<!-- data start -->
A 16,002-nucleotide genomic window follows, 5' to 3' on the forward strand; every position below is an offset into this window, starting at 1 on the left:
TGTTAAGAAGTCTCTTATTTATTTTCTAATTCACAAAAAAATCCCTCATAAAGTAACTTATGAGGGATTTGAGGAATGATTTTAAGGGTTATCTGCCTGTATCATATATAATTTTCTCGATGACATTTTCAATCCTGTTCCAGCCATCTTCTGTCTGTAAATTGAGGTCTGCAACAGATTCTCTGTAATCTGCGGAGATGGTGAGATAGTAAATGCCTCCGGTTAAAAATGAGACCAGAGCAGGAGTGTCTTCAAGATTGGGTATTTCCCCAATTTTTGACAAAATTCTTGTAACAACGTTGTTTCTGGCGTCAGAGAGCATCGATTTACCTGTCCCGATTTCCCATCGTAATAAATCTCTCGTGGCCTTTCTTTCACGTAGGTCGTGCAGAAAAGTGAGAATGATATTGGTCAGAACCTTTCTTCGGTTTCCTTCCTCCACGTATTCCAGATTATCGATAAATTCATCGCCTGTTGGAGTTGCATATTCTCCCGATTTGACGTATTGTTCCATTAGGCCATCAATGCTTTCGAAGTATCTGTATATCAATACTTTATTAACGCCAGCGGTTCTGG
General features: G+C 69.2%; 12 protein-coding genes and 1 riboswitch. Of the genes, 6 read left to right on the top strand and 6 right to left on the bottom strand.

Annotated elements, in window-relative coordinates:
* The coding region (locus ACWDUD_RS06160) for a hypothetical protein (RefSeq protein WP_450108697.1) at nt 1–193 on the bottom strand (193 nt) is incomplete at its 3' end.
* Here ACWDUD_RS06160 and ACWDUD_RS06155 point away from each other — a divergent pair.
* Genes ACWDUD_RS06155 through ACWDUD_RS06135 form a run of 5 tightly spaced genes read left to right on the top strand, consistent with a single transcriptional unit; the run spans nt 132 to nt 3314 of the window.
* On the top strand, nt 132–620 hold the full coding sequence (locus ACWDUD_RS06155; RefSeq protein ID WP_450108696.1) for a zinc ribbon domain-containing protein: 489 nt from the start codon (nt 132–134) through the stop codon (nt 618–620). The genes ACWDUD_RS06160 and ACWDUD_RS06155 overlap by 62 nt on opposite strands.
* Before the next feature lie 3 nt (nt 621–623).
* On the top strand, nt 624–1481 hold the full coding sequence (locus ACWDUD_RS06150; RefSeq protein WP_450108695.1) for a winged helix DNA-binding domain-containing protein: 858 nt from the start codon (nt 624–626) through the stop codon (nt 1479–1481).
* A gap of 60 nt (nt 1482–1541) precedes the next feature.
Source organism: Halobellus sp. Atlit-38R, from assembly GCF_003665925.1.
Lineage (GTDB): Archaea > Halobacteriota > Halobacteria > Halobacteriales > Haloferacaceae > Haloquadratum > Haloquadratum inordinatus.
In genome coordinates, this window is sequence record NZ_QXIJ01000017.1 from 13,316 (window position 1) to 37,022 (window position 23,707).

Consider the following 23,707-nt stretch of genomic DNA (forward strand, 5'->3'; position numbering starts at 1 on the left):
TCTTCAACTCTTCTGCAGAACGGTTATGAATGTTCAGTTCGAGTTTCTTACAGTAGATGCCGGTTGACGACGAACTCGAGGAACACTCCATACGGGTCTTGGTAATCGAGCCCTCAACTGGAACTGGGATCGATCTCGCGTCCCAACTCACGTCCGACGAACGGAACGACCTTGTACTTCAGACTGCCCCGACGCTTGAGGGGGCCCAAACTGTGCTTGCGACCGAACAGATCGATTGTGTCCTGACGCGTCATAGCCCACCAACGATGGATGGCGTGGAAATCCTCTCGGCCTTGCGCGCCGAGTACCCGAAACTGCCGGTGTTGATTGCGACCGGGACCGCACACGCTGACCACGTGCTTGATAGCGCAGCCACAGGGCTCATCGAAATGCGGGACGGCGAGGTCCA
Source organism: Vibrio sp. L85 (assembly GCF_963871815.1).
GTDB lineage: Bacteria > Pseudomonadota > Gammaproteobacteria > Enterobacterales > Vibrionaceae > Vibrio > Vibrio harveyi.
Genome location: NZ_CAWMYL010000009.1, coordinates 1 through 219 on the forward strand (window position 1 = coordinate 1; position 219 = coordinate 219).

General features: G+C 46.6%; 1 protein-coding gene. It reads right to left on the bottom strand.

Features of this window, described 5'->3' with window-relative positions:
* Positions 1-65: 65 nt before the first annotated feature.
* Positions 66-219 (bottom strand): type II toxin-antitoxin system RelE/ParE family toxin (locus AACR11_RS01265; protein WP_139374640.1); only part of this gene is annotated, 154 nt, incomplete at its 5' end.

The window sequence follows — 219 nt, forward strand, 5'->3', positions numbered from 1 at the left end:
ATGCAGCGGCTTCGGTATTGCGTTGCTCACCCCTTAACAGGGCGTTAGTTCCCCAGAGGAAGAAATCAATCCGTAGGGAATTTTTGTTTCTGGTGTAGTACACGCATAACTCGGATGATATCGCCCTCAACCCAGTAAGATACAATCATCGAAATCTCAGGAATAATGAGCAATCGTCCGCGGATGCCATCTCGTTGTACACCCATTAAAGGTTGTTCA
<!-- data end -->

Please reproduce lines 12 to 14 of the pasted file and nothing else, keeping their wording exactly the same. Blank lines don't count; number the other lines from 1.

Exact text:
Source organism: Halobellus sp. Atlit-38R, from assembly GCF_003665925.1.
Lineage (GTDB): Archaea > Halobacteriota > Halobacteria > Halobacteriales > Haloferacaceae > Haloquadratum > Haloquadratum inordinatus.
In genome coordinates, this window is sequence record NZ_QXIJ01000017.1 from 13,316 (window position 1) to 37,022 (window position 23,707).